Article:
A Spanish reaction to SML College

My name is Esther Russo and I work as a Vocational and Education Training teacher in the CIFP (El Centro Integrado de Formación Profesional) of Lorca in Murcia, Spain. In recent years my interest on new approaches to learning has grown, especially seeing the results that we have in our classrooms: lack of motivation, problems with managing time and goals, stress, abandonment of the courses, lack of social skills. I can see those even among my students, who are over 16 years old and many times over 18 or 20, are supposed to be really engaged, as they have chosen the courses in our centre.

That is the reason why, when I met Dr. Ian Cunningham in 2018 and I first heard about Self Managed Learning and the SML College, I thought of visiting them in Brighton. Thanks to an Erasmus + Programme I has been able to spend 5 days at the SML College to see how they worked.

In the College, they work with students from 9 to 17 years old, and help them to choose their own goals and challenges, using what are called the Learning Groups and the Learning Agreement. The Group is a meeting in which the students review their learning goals weekly and can have help and advice from their peers about it. They can choose to work on any project that suits their interests, individually or with mates.

The most interesting thing is that is that they choose the fields and the way in which they want to learn about them. And they are not afraid to choose, as there is no wrong choice. Every choice is going to serve learning. The only thing they are requested to do is join a Learning Group and attend the Learning Group meetings, as that is the space where one can help others and be helped and comforted, if needed.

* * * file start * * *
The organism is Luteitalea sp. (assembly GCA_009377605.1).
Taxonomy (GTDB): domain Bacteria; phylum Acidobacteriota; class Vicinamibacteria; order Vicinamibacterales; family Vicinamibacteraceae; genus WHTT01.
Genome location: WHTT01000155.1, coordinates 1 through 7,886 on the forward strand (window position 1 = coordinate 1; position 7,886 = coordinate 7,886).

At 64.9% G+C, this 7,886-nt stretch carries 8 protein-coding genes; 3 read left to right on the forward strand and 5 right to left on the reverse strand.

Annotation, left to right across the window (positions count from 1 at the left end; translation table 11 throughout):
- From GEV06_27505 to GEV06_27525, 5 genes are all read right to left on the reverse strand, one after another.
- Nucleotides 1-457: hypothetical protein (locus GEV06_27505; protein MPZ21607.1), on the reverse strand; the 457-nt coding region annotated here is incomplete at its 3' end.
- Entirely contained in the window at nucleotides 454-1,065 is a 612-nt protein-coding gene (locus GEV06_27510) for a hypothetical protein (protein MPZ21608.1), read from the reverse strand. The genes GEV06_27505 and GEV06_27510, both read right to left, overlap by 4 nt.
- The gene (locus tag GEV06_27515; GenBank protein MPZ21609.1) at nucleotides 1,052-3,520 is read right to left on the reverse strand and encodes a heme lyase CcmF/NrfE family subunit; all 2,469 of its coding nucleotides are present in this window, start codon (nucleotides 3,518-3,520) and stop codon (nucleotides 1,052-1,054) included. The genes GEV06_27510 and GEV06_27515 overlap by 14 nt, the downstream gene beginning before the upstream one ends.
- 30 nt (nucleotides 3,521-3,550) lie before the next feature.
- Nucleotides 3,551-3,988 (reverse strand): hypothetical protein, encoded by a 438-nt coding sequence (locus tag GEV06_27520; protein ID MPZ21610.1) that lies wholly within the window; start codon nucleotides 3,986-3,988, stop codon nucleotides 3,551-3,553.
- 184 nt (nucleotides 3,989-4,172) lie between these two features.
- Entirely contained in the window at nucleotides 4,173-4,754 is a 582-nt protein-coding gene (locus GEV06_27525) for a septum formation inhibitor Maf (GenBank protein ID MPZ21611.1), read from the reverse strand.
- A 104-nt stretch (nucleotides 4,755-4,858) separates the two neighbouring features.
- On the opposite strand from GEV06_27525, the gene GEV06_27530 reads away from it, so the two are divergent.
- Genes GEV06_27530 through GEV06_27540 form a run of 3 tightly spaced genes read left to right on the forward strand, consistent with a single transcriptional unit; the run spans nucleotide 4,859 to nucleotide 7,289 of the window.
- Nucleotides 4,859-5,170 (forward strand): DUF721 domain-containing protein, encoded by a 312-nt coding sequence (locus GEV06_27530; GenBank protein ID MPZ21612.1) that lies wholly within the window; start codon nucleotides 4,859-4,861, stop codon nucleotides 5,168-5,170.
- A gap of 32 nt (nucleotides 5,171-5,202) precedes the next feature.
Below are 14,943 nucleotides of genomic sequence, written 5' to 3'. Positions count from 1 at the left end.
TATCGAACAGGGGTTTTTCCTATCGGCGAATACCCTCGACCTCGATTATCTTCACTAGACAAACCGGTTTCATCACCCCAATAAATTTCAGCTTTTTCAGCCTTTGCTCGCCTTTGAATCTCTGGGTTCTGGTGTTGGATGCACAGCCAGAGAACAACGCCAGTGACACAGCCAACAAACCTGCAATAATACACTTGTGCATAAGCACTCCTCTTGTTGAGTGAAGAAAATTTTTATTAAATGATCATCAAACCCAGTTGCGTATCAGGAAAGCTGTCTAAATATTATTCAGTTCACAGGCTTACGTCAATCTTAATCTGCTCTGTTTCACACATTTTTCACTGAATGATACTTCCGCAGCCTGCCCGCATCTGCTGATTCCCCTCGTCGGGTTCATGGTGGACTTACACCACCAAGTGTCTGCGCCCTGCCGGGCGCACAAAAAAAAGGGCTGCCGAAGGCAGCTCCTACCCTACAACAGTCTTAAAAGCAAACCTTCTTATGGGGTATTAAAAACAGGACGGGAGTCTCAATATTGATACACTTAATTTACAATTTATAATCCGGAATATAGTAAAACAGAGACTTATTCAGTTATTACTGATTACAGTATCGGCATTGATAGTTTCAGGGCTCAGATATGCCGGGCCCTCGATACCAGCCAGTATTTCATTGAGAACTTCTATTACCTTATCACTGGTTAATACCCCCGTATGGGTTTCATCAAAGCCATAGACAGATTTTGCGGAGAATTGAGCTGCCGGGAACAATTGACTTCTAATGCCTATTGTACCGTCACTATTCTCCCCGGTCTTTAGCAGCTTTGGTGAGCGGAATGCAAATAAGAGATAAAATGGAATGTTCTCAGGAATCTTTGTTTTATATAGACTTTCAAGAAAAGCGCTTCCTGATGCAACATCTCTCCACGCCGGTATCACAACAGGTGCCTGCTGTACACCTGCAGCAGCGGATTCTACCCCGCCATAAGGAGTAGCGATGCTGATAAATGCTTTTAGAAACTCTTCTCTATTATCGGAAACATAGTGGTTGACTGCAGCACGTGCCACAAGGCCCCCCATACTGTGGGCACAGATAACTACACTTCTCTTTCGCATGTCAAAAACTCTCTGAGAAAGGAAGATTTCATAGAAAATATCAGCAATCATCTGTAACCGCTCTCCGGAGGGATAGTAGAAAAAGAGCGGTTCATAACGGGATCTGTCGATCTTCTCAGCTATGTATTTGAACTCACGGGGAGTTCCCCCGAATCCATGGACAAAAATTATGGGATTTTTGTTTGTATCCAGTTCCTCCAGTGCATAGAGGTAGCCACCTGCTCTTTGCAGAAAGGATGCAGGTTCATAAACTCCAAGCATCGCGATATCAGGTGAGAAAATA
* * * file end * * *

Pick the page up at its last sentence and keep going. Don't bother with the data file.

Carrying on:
During the week I observed students immersed in many different activities: programming with SCRATCH, making art for selling at the Open Day, drawing, preparing for GCSE exams in one-to-one tutoring, debating about vaccination, researching about ancient civilizations and their culture on death, discussing about the inconvenience of smoking, exposing conclusions about a research on luminescence, making a boat, calculating and discussing a payment plan, and many others.

What I could appreciate from observing the Learning groups was that the students felt totally comfortable to say whatever they want, were it a new idea for a research project or a personal problem. That is a constant in the work at the College, since personal life of the students is not separated from the learning process. Each person is seen as a complete individual, and can express themselves as a whole. Students are seen as individuals. Everyone matters, everybody can express their opinion, and everyone is respected (and is asked to be respectful).

That happens with the Learning Advisers, too. There is a chart in which you can see which skills every Adviser has and can offer help with. Not only subjects, but any knowledge or experience is offered to the students. Every Adviser is not just “teacher of a subject”, but a whole person who can inspire children and youngsters.

This was an extremely inspiring experience for me, and I hope to be able to use some of the ideas in my daily work as a teacher. I can only thank all the SML College’s staff and students for their warm welcome and patience with all my questions. It was very nice to be there and meet you all!

Esther Russo